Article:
It’s all in the name of the tattered liberal banner, ultimately, with most of the digs going toward that 1% that just might be in the audience somewhere—or rather, the percentage of the 1% that might be at Yale simply to make a profit.  The show, while irreverent—check out hippy Christ as a homeless person with no ID—never really goes for the jugular, and, while most of us might feel elbowed in the ribs at one point or another, tends to pat us on our backs for being enlightened.  Montoya and Culture Clash are sharp in assessing that in this time of endlessly replicated “commentary” we might all benefit from laughter about the issues that continue to divide the U.S, and, as with the laws on immigration, can make life hell for those trying to belong here.  The best way to belong is to know what to mock, and when.

American Night is at its best when it surprises or delights with its mash-ups or suddenly makes something trivial seem meaningful—as when the radio announcer in the WWII segment signs off with “good night America and all its ships at sea,” recalling a time when—as nostalgia would have it—there was a palpable commonality in that declaration.  The play is also very much of its moment in reflecting to us a world where all the myths, legends, stereotypes, clichés, and actual facts of America spin and collide and ricochet like free-range particles in the cyclotron of pop culture.  While it’s true of the U.S. that “everyone comes from somewhere,” our “somewhere” also goes everywhere.  American Night replays back to us the lessons of our history that continue to lessen in meaning as they disperse globally.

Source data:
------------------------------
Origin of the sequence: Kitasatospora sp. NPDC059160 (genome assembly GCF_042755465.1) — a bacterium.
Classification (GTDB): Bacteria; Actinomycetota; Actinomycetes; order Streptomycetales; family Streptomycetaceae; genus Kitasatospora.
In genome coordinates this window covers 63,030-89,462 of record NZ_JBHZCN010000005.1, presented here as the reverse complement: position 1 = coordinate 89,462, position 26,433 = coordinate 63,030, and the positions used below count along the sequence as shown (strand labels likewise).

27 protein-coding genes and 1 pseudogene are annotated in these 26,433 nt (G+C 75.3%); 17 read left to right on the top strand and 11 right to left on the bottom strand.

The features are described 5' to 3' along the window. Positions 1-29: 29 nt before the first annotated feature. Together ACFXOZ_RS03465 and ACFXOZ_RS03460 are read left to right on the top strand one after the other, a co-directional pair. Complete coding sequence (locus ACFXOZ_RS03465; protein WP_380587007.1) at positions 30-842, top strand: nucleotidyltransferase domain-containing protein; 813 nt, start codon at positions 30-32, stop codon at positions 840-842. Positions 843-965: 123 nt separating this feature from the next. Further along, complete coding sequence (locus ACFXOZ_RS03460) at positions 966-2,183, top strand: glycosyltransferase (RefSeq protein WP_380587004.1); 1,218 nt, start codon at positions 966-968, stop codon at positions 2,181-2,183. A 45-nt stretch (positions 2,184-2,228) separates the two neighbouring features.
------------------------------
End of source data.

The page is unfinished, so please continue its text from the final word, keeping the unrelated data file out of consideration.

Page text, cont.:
American Night: The Ballad of Juan José By Richard Montoya Developed by Culture Clash and Jo Bonney Directed by Shana Cooper

Choreographer: Ken Roht; Scenic Designer: Kristen Robinson; Costume Designer: Martin T. Schnellinger; Lighting Designer: Masha Tsimring; Sound Designer: Palmer Heffernan; Projection Designer: Paul Lieber; Production Dramaturg: Lauren Dubowski; Vocal and Dialect Coach: Beth McGuire; Singing Coach: Vicki Shaghoian; Fight Director: Rick Sordelet; Casting Director: Tara Rubin Casting; Stage Manager: James Mountcastle

Yale Repertory Theatre September 21 to October 13, 2012


Such Sweet Sorrow